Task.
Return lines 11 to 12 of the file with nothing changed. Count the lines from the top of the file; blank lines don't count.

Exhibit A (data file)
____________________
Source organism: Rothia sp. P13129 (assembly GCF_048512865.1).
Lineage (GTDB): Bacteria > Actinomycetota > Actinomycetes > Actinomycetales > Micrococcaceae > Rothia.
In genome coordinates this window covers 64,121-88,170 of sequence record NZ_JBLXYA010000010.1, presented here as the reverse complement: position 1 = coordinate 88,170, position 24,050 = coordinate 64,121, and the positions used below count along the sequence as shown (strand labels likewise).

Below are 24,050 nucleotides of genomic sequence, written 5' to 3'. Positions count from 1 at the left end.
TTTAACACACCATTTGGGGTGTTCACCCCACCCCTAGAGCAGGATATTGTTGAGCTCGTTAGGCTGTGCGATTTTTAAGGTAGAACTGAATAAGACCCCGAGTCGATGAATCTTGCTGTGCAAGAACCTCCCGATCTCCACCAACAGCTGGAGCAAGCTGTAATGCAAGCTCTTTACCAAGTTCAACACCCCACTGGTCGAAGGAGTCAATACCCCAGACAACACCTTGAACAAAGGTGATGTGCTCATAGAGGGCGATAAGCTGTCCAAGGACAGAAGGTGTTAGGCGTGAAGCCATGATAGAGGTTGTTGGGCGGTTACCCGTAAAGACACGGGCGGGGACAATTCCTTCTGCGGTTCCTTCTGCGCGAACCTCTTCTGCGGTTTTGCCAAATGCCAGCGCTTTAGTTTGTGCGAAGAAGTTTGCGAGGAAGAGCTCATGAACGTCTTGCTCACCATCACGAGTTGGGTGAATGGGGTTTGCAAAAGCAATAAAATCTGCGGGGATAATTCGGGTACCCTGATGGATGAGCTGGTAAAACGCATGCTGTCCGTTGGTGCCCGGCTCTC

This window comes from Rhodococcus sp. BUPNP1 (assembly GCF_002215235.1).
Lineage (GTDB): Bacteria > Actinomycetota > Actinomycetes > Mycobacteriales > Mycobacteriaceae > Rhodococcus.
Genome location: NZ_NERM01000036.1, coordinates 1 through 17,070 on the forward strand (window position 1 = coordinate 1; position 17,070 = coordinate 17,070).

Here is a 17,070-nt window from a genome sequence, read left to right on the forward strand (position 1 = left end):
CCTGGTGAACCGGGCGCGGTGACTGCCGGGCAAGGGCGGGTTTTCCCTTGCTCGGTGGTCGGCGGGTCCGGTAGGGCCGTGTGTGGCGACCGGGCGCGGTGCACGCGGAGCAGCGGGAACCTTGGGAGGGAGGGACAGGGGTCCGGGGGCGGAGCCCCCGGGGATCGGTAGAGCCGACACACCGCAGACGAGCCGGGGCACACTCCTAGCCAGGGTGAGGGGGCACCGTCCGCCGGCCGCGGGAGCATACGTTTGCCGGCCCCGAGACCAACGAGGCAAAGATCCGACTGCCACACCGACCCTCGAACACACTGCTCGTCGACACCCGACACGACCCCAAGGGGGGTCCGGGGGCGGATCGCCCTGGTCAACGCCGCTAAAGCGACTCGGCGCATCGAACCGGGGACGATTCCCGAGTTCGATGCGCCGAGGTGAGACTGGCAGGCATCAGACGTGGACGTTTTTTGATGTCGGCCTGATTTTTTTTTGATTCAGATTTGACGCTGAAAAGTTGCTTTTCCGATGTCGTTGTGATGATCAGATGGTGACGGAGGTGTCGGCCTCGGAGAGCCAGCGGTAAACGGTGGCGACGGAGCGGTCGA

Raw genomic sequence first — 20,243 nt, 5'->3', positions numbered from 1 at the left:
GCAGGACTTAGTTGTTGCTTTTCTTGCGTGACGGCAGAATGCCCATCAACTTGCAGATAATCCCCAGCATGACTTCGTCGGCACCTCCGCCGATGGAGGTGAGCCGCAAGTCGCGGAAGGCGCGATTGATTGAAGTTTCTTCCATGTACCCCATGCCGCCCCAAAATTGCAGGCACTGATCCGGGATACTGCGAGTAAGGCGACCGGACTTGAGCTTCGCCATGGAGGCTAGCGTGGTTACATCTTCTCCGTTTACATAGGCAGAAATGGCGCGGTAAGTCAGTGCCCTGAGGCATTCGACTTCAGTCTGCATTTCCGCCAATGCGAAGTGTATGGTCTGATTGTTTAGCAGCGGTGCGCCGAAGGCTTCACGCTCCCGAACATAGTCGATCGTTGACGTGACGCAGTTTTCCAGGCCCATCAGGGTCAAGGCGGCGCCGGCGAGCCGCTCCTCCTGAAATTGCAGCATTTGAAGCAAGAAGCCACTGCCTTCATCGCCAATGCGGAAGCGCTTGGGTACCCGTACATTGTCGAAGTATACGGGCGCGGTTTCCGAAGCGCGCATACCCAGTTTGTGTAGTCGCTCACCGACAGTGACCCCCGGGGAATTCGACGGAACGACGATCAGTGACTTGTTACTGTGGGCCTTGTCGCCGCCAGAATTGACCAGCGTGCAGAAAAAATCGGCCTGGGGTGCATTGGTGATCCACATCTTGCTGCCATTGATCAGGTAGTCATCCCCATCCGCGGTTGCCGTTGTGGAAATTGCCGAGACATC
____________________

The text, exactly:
Raw genomic sequence first — 20,243 nt, 5'->3', positions numbered from 1 at the left:
GCAGGACTTAGTTGTTGCTTTTCTTGCGTGACGGCAGAATGCCCATCAACTTGCAGATAATCCCCAGCATGACTTCGTCGGCACCTCCGCCGATGGAGGTGAGCCGCAAGTCGCGGAAGGCGCGATTGATTGAAGTTTCTTCCATGTACCCCATGCCGCCCCAAAATTGCAGGCACTGATCCGGGATACTGCGAGTAAGGCGACCGGACTTGAGCTTCGCCATGGAGGCTAGCGTGGTTACATCTTCTCCGTTTACATAGGCAGAAATGGCGCGGTAAGTCAGTGCCCTGAGGCATTCGACTTCAGTCTGCATTTCCGCCAATGCGAAGTGTATGGTCTGATTGTTTAGCAGCGGTGCGCCGAAGGCTTCACGCTCCCGAACATAGTCGATCGTTGACGTGACGCAGTTTTCCAGGCCCATCAGGGTCAAGGCGGCGCCGGCGAGCCGCTCCTCCTGAAATTGCAGCATTTGAAGCAAGAAGCCACTGCCTTCATCGCCAATGCGGAAGCGCTTGGGTACCCGTACATTGTCGAAGTATACGGGCGCGGTTTCCGAAGCGCGCATACCCAGTTTGTGTAGTCGCTCACCGACAGTGACCCCCGGGGAATTCGACGGAACGACGATCAGTGACTTGTTACTGTGGGCCTTGTCGCCGCCAGAATTGACCAGCGTGCAGAAAAAATCGGCCTGGGGTGCATTGGTGATCCACATCTTGCTGCCATTGATCAGGTAGTCATCCCCATCCGCGGTTGCCGTTGTGGAAATTGCCGAGACATC